Every so often, public holidays will fall on a weekend. When this happens these holidays are usually Mondayised and/or Tuesdayised. Essentially, if you don’t work on weekends and Saturday is a public holiday, then the following Monday is treated as your holiday. If both Saturday and Sunday are public holidays then the Sunday will be Tuesdayised.
This flowchart is a great tool for figuring it all out:
Unfortunately not every public holiday is eligible for Mondayisation. Check out this Mondayised Holidays blog post for more info and to find out which holidays qualify.
4. Paying fixed vs variable employees
A good payroll system will calculate public holidays for both salaried employees and irregular employees automatically, if their work pattern is accurate. However, if it’s still not clear if a public holiday is an Otherwise Working Day for a variable hour employee, then it’s up to the employer to act in good faith and reach an agreement with them. You can read more about this on page 14 in the latest Holidays Act Guidance published by Employment New Zealand in 2017.
5. Processing annual leave that falls on a public holiday
Employees are still entitled to public holidays when taking annual leave. If the holiday is an Otherwise Working Day for them then they will be paid out at the appropriate pay rate and it will not count as a day of leave. This still applies if an employee has left the company and their outstanding annual leave falls on a public holiday.
6. Processing sick leave that falls on a public holiday
When an employee is sick on a public holiday they receive a paid day off and it will be treated as an unworked public holiday rather than as sick leave. However, they will not be entitled to time and a half or an alternative holiday.
7. How many hours employees should be paid for
Employers don’t need to pay employees for the whole day if they only work a few hours on a public holiday. Employees will simply receive pay for the hours they actually work.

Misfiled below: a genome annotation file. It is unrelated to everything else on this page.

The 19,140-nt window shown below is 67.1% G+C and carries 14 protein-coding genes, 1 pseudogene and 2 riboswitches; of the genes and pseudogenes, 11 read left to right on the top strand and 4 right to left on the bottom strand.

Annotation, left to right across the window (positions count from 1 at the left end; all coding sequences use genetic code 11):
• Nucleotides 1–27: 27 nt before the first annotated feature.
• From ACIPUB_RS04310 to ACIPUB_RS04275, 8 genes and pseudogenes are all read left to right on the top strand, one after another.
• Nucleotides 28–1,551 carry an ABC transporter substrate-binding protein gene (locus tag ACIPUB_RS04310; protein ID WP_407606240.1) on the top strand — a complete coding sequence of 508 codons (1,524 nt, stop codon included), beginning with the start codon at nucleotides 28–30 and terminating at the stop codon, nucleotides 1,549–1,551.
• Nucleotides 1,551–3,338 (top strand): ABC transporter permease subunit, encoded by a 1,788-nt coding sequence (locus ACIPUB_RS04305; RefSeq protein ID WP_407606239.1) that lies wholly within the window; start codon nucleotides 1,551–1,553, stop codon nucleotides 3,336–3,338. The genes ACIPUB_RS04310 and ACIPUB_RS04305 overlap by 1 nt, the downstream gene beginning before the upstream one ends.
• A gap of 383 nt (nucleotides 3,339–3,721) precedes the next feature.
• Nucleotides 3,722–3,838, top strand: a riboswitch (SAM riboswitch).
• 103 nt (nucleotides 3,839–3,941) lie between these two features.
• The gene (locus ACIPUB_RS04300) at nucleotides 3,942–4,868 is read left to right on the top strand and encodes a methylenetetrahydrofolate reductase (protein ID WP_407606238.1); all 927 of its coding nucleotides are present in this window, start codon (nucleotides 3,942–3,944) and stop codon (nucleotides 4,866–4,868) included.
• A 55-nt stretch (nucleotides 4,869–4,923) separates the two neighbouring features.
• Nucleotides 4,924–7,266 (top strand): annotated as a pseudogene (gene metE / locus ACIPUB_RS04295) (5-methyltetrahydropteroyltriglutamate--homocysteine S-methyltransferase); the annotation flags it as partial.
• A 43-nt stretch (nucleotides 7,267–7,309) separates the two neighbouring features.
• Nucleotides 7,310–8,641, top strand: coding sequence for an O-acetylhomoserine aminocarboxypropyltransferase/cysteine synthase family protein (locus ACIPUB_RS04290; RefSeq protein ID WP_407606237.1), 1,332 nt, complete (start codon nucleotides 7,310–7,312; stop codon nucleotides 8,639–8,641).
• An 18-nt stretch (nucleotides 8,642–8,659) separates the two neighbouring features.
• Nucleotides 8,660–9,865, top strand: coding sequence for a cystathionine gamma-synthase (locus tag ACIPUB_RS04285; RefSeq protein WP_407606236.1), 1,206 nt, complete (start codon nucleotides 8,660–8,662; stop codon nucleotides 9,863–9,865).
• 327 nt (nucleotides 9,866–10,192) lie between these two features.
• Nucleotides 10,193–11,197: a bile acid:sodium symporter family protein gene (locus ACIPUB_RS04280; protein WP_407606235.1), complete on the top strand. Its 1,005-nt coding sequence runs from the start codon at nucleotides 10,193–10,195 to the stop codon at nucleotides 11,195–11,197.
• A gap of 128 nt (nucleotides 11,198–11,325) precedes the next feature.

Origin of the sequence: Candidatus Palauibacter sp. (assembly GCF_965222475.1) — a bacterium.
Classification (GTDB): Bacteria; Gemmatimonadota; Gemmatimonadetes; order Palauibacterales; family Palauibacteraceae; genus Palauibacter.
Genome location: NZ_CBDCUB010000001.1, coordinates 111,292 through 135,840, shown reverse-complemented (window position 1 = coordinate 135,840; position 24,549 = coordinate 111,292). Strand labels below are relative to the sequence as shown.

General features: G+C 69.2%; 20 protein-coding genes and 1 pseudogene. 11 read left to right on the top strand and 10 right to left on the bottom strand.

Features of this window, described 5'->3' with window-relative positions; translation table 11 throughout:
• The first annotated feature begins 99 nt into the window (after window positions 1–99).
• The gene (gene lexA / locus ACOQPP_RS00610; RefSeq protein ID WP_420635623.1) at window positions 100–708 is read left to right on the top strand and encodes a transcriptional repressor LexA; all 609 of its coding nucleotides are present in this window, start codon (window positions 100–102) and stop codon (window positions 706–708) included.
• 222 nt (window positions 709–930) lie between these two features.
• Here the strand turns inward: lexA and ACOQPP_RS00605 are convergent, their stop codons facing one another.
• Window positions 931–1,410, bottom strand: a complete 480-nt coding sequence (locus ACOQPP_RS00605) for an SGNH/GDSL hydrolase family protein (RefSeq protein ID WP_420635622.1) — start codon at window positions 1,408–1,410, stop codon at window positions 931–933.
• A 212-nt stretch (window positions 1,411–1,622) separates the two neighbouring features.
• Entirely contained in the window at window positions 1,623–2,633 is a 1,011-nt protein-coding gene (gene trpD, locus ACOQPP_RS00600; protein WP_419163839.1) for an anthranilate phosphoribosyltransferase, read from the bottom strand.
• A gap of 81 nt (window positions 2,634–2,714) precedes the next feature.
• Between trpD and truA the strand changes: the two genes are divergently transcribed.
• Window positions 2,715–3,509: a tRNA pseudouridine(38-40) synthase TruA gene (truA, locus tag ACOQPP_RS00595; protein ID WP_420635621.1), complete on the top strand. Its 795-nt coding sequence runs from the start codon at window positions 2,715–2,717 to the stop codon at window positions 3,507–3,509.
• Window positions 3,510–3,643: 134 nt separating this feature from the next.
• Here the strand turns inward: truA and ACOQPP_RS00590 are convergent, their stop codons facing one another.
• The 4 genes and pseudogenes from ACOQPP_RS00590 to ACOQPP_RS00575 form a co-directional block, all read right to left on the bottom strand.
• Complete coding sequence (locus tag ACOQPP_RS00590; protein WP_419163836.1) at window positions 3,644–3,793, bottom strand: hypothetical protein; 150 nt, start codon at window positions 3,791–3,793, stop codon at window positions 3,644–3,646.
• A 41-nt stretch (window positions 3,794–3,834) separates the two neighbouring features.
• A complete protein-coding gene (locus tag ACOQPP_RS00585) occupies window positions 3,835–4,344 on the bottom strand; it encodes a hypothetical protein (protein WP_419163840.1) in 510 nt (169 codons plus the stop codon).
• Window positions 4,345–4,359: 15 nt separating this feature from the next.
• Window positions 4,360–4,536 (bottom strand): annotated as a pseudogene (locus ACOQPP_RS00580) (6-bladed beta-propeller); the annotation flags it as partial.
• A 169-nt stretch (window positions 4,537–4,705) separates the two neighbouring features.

8. Transferring public holidays
It’s possible to transfer a public holiday to another day if employees request this and it works for your business. In this case, the newly observed day must still be an otherwise working day for the employee and it must be agreed in writing. This might happen if an employee doesn't celebrate Easter or Christmas and wants to transfer the holiday to a day that is more meaningful for them.
9. Using reports to your advantage
If you feel like you’ve ticked all the boxes on the public holiday pay cycle but want to triple check, then a good reporting system can put your mind at ease. In PayHero, you can download a Public Holiday Audit report before sending a pay to ensure everyone is getting paid correctly.
10. Or just let your payroll system do the heavy lifting…
Of course, you could just set up a PayHero account to take care of things for you with our automated Public Holidays feature and advanced work pattern function. No matter what type of hours your employees work, PayHero will take the right information from their timesheets to calculate public holidays.
If you’re ready to kick back, relax, and start looking forward to public holidays as much as your employees do, simply check out our support article to get things set up.